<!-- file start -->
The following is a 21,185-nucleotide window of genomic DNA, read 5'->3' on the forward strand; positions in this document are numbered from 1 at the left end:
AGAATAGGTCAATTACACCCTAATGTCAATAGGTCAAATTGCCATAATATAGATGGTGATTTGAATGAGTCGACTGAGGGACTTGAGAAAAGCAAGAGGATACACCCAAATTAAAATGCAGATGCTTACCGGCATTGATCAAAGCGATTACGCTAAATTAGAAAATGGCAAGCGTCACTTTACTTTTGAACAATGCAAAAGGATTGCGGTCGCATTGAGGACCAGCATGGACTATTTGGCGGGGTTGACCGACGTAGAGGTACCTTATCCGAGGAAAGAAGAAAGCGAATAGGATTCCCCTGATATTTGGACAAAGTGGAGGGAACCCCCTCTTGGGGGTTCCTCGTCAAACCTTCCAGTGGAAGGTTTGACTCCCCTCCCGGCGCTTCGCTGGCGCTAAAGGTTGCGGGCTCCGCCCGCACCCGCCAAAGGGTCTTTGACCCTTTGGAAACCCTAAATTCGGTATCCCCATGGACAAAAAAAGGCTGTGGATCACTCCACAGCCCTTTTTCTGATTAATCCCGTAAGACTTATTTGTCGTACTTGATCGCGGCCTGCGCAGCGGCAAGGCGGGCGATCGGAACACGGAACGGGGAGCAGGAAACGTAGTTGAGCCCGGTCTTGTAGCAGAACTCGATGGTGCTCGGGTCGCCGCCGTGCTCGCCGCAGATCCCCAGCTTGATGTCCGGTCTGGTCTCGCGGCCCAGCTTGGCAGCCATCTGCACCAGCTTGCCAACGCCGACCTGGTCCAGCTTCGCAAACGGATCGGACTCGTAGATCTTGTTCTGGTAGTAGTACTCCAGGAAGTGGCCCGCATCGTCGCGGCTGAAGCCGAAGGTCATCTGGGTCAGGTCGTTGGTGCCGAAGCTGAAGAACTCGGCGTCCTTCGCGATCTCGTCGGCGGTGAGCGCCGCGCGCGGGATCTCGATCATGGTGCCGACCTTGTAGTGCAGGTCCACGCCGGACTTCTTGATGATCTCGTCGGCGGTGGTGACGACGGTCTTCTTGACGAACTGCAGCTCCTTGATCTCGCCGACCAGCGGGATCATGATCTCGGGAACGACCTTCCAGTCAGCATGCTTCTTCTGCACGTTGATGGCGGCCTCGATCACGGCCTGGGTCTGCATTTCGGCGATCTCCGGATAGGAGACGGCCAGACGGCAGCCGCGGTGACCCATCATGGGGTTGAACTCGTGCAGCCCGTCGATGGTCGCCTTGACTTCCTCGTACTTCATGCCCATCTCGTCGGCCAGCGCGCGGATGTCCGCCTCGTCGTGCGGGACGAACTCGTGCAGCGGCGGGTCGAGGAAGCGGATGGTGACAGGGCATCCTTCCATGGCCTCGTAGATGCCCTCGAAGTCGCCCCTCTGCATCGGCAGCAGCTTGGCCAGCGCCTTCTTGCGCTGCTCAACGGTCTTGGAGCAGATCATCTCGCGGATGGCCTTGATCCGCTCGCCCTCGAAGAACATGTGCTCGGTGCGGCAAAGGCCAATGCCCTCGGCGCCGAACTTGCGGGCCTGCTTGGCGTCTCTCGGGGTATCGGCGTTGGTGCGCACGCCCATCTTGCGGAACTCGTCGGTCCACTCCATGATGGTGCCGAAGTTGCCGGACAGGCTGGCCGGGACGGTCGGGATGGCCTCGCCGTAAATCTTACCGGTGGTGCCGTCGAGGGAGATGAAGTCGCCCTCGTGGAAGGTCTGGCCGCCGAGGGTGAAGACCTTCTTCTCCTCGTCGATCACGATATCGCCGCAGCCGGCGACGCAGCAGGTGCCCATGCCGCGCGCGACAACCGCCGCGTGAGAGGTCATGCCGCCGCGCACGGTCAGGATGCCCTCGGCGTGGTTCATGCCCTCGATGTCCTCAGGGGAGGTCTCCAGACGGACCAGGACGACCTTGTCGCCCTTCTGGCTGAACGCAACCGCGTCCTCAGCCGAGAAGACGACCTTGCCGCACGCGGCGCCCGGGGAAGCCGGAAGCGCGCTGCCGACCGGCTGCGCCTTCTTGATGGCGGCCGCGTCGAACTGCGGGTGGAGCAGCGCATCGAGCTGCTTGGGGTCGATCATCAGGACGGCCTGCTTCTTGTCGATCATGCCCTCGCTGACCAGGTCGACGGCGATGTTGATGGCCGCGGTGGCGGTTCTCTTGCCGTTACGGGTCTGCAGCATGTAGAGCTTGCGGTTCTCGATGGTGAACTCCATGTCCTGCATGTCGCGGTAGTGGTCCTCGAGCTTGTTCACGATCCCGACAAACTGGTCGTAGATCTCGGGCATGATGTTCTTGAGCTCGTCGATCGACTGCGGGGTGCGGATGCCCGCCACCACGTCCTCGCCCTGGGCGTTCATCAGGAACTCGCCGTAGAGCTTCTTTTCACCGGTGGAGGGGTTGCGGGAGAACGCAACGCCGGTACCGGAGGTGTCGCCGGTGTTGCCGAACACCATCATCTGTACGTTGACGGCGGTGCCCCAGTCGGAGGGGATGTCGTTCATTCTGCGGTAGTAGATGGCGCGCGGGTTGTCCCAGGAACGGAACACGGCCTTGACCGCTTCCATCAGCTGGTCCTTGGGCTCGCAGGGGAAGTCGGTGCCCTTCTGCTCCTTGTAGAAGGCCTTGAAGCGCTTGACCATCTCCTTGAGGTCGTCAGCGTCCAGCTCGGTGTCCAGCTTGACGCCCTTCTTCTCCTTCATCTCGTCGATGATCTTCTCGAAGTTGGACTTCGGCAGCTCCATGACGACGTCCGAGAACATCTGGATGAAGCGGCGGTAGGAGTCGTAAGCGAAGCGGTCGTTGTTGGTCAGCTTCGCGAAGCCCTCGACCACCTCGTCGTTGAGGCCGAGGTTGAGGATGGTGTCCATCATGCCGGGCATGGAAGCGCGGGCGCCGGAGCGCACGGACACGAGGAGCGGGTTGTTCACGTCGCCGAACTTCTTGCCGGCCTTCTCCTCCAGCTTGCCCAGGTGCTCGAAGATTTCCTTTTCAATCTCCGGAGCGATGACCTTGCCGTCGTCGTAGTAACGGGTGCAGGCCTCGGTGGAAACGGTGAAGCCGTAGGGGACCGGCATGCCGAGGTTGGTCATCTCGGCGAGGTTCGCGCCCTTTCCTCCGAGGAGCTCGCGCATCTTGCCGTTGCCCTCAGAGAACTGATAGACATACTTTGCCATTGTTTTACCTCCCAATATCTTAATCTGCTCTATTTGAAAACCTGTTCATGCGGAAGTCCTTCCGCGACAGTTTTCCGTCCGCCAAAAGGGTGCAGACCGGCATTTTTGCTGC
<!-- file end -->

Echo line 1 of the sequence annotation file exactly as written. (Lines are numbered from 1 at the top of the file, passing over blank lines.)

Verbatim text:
The following is a 21,185-nucleotide window of genomic DNA, read 5'->3' on the forward strand; positions in this document are numbered from 1 at the left end: